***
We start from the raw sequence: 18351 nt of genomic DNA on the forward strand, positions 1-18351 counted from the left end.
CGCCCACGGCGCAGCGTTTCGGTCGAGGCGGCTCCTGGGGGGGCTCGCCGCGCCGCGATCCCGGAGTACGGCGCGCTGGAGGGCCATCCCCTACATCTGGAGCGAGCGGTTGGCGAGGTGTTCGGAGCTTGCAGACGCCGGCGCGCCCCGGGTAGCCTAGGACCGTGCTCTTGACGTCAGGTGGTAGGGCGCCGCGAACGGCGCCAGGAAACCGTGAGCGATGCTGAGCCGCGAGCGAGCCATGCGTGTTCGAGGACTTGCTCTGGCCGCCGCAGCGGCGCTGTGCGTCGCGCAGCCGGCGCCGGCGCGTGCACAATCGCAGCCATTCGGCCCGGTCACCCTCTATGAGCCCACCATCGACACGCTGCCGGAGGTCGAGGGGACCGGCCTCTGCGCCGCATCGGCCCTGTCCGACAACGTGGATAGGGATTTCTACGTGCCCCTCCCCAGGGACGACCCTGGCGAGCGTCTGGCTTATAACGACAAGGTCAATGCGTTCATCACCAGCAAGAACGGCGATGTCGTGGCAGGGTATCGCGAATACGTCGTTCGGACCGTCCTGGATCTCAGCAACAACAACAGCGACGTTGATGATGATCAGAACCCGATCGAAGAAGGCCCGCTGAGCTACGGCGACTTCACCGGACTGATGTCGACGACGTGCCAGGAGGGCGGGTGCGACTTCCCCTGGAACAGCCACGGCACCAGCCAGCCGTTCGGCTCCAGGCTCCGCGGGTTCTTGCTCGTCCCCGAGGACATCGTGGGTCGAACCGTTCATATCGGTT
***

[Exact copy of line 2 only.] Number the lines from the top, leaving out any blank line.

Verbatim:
CGCCCACGGCGCAGCGTTTCGGTCGAGGCGGCTCCTGGGGGGGCTCGCCGCGCCGCGATCCCGGAGTACGGCGCGCTGGAGGGCCATCCCCTACATCTGGAGCGAGCGGTTGGCGAGGTGTTCGGAGCTTGCAGACGCCGGCGCGCCCCGGGTAGCCTAGGACCGTGCTCTTGACGTCAGGTGGTAGGGCGCCGCGAACGGCGCCAGGAAACCGTGAGCGATGCTGAGCCGCGAGCGAGCCATGCGTGTTCGAGGACTTGCTCTGGCCGCCGCAGCGGCGCTGTGCGTCGCGCAGCCGGCGCCGGCGCGTGCACAATCGCAGCCATTCGGCCCGGTCACCCTCTATGAGCCCACCATCGACACGCTGCCGGAGGTCGAGGGGACCGGCCTCTGCGCCGCATCGGCCCTGTCCGACAACGTGGATAGGGATTTCTACGTGCCCCTCCCCAGGGACGACCCTGGCGAGCGTCTGGCTTATAACGACAAGGTCAATGCGTTCATCACCAGCAAGAACGGCGATGTCGTGGCAGGGTATCGCGAATACGTCGTTCGGACCGTCCTGGATCTCAGCAACAACAACAGCGACGTTGATGATGATCAGAACCCGATCGAAGAAGGCCCGCTGAGCTACGGCGACTTCACCGGACTGATGTCGACGACGTGCCAGGAGGGCGGGTGCGACTTCCCCTGGAACAGCCACGGCACCAGCCAGCCGTTCGGCTCCAGGCTCCGCGGGTTCTTGCTCGTCCCCGAGGACATCGTGGGTCGAACCGTTCATATCGGTT